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Legal Professions (Other) at Fordham University

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Legal Professions (Other) at Fordham University

What traits are you looking for in a other legal professions school? To help you decide if Fordham University is right for you, we've gathered the following information about the school's other legal professions program.

Fordham U is located in Bronx, New York and has a total student population of 16,364.

Want to know more about the career opportunities in this field? Check out the Careers in Legal Professions (Other) section at the bottom of this page.

  • Master’s Degree in Other Legal Professions
  • Doctorate Degree in Other Legal Professions

Note: While rankings may be a good starting point when you're researching a school, they don't necessarily highlight all of a school's strengths. Don't forget to check out the other details that are available for a school to see if it has what you're looking for in a program.

There were 3 students who received their doctoral degrees in other legal professions, making the school the #5 most popular school in the United States for this category of students.

Take a look at the following statistics related to the make-up of the other legal professions majors at Fordham University.

57% Women
9% Racial-Ethnic Minorities*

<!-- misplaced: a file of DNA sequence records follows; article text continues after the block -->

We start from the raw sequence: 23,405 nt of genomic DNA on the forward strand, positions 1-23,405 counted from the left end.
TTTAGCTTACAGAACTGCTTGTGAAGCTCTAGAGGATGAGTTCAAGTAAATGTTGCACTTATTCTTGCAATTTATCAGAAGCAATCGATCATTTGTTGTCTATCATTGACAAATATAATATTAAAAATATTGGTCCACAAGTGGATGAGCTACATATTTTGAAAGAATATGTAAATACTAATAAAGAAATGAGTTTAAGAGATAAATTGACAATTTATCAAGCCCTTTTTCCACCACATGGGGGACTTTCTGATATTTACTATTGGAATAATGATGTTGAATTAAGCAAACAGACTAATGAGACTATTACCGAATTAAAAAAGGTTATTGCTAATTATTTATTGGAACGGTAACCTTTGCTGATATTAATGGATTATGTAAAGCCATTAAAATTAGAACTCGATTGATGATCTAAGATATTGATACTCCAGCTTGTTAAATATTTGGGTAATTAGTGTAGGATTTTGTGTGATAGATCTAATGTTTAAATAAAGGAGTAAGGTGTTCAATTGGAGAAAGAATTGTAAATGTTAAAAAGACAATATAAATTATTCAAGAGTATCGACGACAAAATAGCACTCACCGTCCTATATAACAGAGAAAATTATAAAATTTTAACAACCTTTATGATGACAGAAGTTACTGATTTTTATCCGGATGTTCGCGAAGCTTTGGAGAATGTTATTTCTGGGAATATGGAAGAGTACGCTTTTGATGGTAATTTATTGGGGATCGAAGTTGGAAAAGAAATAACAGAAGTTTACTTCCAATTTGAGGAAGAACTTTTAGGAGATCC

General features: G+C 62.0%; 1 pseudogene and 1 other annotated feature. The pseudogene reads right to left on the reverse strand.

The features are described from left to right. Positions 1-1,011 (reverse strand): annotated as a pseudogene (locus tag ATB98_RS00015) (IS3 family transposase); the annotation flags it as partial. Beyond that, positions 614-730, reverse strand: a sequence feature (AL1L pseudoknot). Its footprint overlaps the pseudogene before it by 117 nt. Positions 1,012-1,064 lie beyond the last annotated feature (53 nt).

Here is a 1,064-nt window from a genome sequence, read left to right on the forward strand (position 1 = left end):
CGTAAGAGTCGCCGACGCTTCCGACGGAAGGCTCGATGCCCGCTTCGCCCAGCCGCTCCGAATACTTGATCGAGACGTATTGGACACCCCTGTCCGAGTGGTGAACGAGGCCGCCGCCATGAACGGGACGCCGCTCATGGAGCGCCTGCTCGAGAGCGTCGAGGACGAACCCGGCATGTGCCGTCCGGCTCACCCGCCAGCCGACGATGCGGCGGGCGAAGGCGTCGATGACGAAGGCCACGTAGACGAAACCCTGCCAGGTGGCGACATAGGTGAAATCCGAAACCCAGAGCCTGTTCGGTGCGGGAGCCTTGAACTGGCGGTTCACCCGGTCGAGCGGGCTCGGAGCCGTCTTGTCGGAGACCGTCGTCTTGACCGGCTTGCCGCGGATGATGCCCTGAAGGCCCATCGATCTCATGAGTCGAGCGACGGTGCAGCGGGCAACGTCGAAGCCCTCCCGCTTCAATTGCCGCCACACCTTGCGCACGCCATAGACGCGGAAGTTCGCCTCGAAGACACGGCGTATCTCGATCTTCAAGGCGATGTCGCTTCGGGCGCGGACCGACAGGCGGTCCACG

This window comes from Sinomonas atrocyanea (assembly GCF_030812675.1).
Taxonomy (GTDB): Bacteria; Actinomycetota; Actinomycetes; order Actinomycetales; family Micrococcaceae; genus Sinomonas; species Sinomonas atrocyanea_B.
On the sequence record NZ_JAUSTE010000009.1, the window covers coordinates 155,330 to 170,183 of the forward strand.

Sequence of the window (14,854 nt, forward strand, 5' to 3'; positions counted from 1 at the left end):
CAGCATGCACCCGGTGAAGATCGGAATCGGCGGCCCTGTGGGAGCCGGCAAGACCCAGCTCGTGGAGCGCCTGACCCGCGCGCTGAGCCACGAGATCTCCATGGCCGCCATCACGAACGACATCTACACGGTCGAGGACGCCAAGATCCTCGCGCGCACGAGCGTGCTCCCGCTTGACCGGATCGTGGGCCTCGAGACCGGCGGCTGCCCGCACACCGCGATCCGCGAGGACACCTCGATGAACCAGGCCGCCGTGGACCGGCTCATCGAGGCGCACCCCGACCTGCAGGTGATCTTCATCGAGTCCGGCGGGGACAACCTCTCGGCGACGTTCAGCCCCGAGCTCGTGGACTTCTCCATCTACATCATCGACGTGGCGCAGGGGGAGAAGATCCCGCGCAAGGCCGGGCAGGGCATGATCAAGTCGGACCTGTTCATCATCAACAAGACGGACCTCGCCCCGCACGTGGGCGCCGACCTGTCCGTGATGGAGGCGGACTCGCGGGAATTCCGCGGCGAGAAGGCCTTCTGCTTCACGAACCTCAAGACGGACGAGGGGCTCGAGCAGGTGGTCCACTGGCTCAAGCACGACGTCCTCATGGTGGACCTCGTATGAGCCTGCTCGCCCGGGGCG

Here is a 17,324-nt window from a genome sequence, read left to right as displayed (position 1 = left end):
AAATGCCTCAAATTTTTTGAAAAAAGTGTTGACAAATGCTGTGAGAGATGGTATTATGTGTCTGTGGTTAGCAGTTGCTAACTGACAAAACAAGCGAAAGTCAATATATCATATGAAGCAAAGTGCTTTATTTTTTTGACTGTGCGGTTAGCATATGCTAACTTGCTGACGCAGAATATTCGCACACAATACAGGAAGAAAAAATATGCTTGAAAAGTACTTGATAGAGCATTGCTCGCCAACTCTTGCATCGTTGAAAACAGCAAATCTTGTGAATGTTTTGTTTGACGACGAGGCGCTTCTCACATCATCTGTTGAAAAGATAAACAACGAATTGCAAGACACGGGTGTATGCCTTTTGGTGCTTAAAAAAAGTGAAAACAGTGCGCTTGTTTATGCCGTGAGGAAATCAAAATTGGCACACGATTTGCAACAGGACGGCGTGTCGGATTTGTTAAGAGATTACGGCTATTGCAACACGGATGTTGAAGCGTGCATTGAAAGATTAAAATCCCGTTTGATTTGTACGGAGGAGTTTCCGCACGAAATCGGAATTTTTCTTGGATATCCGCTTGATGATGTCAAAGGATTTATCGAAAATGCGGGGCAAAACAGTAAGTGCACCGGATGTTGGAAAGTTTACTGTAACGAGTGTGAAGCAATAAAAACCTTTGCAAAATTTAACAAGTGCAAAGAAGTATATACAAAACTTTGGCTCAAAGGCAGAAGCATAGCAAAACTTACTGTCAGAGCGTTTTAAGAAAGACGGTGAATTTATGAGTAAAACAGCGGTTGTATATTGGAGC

Of the 68 other legal professions students who graduated with a master's degree in 2020-2021 from Fordham U, about 43% were men and 57% were women. Nationwide, master's degree programs only see 38% men graduate in other legal professions each year. Fordham U does a better job at serving the male population as it supports 5% more men than average.


The following table and chart show the race/ethnicity for students who recently graduated from Fordham University with a master's in other legal professions.

Race/Ethnicity Number of Students
Asian 2
Black or African American 1
Hispanic or Latino 3
White 9
International Students 45
Other Races/Ethnicities 8


*The racial-ethnic minorities count is calculated by taking the total number of students and subtracting white students, international students, and students whose race/ethnicity was unknown. This number is then divided by the total number of students at the school to obtain the racial-ethnic minorities percentage.

More about our data sources and methodologies.

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